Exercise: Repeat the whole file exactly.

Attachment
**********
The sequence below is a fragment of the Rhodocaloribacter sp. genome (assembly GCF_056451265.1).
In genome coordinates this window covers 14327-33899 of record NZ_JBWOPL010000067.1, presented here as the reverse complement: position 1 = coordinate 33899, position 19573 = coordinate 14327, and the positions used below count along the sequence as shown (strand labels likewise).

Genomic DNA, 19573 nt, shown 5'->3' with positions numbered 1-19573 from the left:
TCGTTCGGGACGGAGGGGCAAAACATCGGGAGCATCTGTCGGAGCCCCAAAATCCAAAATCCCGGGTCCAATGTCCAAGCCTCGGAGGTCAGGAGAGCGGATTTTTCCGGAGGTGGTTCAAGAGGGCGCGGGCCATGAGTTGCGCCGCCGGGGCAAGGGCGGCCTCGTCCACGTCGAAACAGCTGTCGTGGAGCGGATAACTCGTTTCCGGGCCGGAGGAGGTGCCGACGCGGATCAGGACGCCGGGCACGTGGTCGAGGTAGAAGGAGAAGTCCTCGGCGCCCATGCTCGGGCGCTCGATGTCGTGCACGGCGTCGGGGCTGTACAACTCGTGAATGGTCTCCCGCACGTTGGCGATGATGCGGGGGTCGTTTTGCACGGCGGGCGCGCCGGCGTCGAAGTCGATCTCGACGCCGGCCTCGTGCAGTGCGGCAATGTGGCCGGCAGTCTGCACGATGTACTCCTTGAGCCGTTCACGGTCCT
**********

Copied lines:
The sequence below is a fragment of the Rhodocaloribacter sp. genome (assembly GCF_056451265.1).
In genome coordinates this window covers 14327-33899 of record NZ_JBWOPL010000067.1, presented here as the reverse complement: position 1 = coordinate 33899, position 19573 = coordinate 14327, and the positions used below count along the sequence as shown (strand labels likewise).

Genomic DNA, 19573 nt, shown 5'->3' with positions numbered 1-19573 from the left:
TCGTTCGGGACGGAGGGGCAAAACATCGGGAGCATCTGTCGGAGCCCCAAAATCCAAAATCCCGGGTCCAATGTCCAAGCCTCGGAGGTCAGGAGAGCGGATTTTTCCGGAGGTGGTTCAAGAGGGCGCGGGCCATGAGTTGCGCCGCCGGGGCAAGGGCGGCCTCGTCCACGTCGAAACAGCTGTCGTGGAGCGGATAACTCGTTTCCGGGCCGGAGGAGGTGCCGACGCGGATCAGGACGCCGGGCACGTGGTCGAGGTAGAAGGAGAAGTCCTCGGCGCCCATGCTCGGGCGCTCGATGTCGTGCACGGCGTCGGGGCTGTACAACTCGTGAATGGTCTCCCGCACGTTGGCGATGATGCGGGGGTCGTTTTGCACGGCGGGCGCGCCGGCGTCGAAGTCGATCTCGACGCCGGCCTCGTGCAGTGCGGCAATGTGGCCGGCAGTCTGCACGATGTACTCCTTGAGCCGTTCACGGTCCT